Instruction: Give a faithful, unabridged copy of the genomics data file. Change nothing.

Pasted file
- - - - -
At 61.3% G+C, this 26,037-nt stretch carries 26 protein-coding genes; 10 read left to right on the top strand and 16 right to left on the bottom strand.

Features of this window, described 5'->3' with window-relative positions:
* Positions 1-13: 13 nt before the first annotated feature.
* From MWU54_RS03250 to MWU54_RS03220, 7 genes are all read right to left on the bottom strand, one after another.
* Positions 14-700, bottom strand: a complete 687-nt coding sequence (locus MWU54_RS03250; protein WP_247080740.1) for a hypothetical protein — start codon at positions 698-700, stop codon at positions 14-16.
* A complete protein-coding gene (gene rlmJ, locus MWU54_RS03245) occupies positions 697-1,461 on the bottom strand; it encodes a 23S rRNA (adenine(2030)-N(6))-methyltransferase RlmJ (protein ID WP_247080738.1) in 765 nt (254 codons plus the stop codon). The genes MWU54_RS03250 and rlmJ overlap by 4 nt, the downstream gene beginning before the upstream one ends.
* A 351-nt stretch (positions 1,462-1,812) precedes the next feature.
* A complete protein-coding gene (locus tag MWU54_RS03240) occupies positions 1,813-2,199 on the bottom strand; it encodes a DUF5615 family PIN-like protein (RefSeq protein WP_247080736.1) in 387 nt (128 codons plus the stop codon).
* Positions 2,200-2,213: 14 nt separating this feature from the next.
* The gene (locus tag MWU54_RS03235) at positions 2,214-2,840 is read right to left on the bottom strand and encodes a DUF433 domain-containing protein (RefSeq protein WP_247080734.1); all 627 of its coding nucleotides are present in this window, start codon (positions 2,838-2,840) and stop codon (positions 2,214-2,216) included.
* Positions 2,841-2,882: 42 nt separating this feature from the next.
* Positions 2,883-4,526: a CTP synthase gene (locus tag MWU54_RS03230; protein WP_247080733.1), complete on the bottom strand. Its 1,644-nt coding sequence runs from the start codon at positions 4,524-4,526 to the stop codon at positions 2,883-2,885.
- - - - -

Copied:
At 61.3% G+C, this 26,037-nt stretch carries 26 protein-coding genes; 10 read left to right on the top strand and 16 right to left on the bottom strand.

Features of this window, described 5'->3' with window-relative positions:
* Positions 1-13: 13 nt before the first annotated feature.
* From MWU54_RS03250 to MWU54_RS03220, 7 genes are all read right to left on the bottom strand, one after another.
* Positions 14-700, bottom strand: a complete 687-nt coding sequence (locus MWU54_RS03250; protein WP_247080740.1) for a hypothetical protein — start codon at positions 698-700, stop codon at positions 14-16.
* A complete protein-coding gene (gene rlmJ, locus MWU54_RS03245) occupies positions 697-1,461 on the bottom strand; it encodes a 23S rRNA (adenine(2030)-N(6))-methyltransferase RlmJ (protein ID WP_247080738.1) in 765 nt (254 codons plus the stop codon). The genes MWU54_RS03250 and rlmJ overlap by 4 nt, the downstream gene beginning before the upstream one ends.
* A 351-nt stretch (positions 1,462-1,812) precedes the next feature.
* A complete protein-coding gene (locus tag MWU54_RS03240) occupies positions 1,813-2,199 on the bottom strand; it encodes a DUF5615 family PIN-like protein (RefSeq protein WP_247080736.1) in 387 nt (128 codons plus the stop codon).
* Positions 2,200-2,213: 14 nt separating this feature from the next.
* The gene (locus tag MWU54_RS03235) at positions 2,214-2,840 is read right to left on the bottom strand and encodes a DUF433 domain-containing protein (RefSeq protein WP_247080734.1); all 627 of its coding nucleotides are present in this window, start codon (positions 2,838-2,840) and stop codon (positions 2,214-2,216) included.
* Positions 2,841-2,882: 42 nt separating this feature from the next.
* Positions 2,883-4,526: a CTP synthase gene (locus tag MWU54_RS03230; protein WP_247080733.1), complete on the bottom strand. Its 1,644-nt coding sequence runs from the start codon at positions 4,524-4,526 to the stop codon at positions 2,883-2,885.